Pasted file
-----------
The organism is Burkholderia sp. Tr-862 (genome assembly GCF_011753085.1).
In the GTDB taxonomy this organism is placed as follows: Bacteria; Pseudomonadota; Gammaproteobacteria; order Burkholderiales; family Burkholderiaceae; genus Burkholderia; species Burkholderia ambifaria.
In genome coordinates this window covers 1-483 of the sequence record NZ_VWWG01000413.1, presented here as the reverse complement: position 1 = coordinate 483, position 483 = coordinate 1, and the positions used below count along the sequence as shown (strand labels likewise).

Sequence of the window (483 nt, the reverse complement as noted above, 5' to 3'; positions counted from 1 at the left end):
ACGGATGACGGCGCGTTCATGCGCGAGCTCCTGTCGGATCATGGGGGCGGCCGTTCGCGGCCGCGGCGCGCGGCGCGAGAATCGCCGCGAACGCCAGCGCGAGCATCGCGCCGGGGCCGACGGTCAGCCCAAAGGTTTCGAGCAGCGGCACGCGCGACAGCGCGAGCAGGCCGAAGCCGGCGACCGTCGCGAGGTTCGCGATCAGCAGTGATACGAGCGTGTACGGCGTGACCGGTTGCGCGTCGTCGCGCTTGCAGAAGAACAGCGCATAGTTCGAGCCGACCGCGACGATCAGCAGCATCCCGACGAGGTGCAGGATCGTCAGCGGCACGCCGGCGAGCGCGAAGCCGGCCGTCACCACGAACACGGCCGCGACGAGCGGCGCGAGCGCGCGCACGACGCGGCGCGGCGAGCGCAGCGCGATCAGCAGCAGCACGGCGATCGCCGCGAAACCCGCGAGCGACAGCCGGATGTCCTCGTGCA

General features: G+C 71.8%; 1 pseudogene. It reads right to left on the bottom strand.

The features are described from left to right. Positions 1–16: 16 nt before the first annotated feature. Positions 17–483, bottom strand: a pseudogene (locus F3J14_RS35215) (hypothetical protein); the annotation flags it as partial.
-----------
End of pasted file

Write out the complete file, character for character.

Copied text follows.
The organism is Burkholderia sp. Tr-862 (genome assembly GCF_011753085.1).
In the GTDB taxonomy this organism is placed as follows: Bacteria; Pseudomonadota; Gammaproteobacteria; order Burkholderiales; family Burkholderiaceae; genus Burkholderia; species Burkholderia ambifaria.
In genome coordinates this window covers 1-483 of the sequence record NZ_VWWG01000413.1, presented here as the reverse complement: position 1 = coordinate 483, position 483 = coordinate 1, and the positions used below count along the sequence as shown (strand labels likewise).

Sequence of the window (483 nt, the reverse complement as noted above, 5' to 3'; positions counted from 1 at the left end):
ACGGATGACGGCGCGTTCATGCGCGAGCTCCTGTCGGATCATGGGGGCGGCCGTTCGCGGCCGCGGCGCGCGGCGCGAGAATCGCCGCGAACGCCAGCGCGAGCATCGCGCCGGGGCCGACGGTCAGCCCAAAGGTTTCGAGCAGCGGCACGCGCGACAGCGCGAGCAGGCCGAAGCCGGCGACCGTCGCGAGGTTCGCGATCAGCAGTGATACGAGCGTGTACGGCGTGACCGGTTGCGCGTCGTCGCGCTTGCAGAAGAACAGCGCATAGTTCGAGCCGACCGCGACGATCAGCAGCATCCCGACGAGGTGCAGGATCGTCAGCGGCACGCCGGCGAGCGCGAAGCCGGCCGTCACCACGAACACGGCCGCGACGAGCGGCGCGAGCGCGCGCACGACGCGGCGCGGCGAGCGCAGCGCGATCAGCAGCAGCACGGCGATCGCCGCGAAACCCGCGAGCGACAGCCGGATGTCCTCGTGCA

General features: G+C 71.8%; 1 pseudogene. It reads right to left on the bottom strand.

The features are described from left to right. Positions 1–16: 16 nt before the first annotated feature. Positions 17–483, bottom strand: a pseudogene (locus F3J14_RS35215) (hypothetical protein); the annotation flags it as partial.